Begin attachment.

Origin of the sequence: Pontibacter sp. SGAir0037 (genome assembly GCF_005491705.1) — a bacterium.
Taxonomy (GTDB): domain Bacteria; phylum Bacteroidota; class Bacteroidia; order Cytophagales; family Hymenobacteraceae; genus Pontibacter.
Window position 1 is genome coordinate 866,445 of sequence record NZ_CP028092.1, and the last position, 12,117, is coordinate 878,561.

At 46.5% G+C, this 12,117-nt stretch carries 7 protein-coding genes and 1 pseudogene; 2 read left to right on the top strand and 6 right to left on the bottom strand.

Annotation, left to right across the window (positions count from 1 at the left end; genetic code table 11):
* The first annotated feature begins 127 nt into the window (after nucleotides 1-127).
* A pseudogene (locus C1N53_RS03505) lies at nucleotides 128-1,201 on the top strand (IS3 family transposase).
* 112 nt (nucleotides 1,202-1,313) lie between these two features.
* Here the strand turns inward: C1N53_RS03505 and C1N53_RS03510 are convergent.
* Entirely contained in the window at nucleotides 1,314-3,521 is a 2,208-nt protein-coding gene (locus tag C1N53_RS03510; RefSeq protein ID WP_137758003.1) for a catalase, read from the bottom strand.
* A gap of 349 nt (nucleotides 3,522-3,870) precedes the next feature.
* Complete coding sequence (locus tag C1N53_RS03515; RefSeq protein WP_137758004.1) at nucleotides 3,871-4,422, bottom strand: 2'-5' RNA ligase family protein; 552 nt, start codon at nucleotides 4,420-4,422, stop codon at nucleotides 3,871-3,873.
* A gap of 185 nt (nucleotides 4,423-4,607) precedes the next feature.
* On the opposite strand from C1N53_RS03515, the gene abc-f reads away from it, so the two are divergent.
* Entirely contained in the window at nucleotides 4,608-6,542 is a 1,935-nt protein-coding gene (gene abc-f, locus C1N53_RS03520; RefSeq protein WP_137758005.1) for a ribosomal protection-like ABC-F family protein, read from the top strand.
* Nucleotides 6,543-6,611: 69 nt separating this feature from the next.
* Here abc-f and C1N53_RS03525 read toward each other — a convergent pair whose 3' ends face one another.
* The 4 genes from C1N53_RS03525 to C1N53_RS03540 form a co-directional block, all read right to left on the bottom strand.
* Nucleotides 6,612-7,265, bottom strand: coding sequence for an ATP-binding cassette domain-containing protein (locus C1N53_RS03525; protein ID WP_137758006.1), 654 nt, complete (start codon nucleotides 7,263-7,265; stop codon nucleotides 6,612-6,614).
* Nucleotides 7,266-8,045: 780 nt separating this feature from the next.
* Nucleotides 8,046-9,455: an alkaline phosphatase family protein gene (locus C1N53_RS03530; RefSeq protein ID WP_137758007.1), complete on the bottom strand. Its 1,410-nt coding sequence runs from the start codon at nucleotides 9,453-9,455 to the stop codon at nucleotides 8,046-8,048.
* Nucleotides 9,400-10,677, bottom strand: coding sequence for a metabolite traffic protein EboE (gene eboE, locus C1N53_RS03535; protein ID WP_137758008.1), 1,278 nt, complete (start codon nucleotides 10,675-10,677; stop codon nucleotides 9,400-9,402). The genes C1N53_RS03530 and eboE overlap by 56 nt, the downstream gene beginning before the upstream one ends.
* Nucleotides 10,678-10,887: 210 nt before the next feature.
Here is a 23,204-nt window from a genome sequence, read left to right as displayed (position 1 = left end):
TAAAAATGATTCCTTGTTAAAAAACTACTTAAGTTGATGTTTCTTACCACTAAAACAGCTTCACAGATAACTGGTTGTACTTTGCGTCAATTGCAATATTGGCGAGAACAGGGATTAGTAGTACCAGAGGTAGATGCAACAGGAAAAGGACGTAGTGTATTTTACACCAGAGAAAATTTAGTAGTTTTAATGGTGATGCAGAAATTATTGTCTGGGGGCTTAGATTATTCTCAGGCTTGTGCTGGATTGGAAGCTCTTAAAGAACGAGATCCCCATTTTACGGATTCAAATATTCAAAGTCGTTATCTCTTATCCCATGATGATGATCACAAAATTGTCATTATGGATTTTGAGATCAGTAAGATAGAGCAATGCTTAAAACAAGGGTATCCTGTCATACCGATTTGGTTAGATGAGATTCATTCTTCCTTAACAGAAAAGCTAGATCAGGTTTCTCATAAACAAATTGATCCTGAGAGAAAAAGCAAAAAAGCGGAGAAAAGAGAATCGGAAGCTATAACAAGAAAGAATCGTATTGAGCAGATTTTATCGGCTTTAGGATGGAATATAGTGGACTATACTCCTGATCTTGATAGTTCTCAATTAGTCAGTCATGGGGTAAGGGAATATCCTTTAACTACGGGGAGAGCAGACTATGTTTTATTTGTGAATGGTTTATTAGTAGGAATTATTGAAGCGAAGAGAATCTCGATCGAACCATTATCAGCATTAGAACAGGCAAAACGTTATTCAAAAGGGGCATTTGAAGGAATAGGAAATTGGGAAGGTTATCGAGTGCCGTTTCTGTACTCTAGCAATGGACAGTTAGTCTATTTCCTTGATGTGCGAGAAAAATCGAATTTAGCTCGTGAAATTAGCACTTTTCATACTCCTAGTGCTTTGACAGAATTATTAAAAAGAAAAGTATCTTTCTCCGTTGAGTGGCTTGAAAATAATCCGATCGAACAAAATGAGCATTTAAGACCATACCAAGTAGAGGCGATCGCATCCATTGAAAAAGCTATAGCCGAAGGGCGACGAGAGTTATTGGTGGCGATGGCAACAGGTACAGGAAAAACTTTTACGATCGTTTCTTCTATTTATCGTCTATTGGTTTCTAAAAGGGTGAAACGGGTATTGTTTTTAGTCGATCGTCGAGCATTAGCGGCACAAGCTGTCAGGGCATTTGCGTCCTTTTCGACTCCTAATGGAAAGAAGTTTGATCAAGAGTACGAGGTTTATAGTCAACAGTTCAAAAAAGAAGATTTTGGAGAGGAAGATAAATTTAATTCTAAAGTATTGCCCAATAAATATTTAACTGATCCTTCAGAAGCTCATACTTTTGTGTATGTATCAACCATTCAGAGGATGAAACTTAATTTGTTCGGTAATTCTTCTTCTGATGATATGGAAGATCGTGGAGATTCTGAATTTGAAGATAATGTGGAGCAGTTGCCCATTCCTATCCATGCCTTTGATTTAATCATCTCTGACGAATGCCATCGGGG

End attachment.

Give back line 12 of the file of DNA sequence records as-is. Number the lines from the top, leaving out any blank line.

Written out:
* Complete coding sequence (locus tag C1N53_RS03515; RefSeq protein WP_137758004.1) at nucleotides 3,871-4,422, bottom strand: 2'-5' RNA ligase family protein; 552 nt, start codon at nucleotides 4,420-4,422, stop codon at nucleotides 3,871-3,873.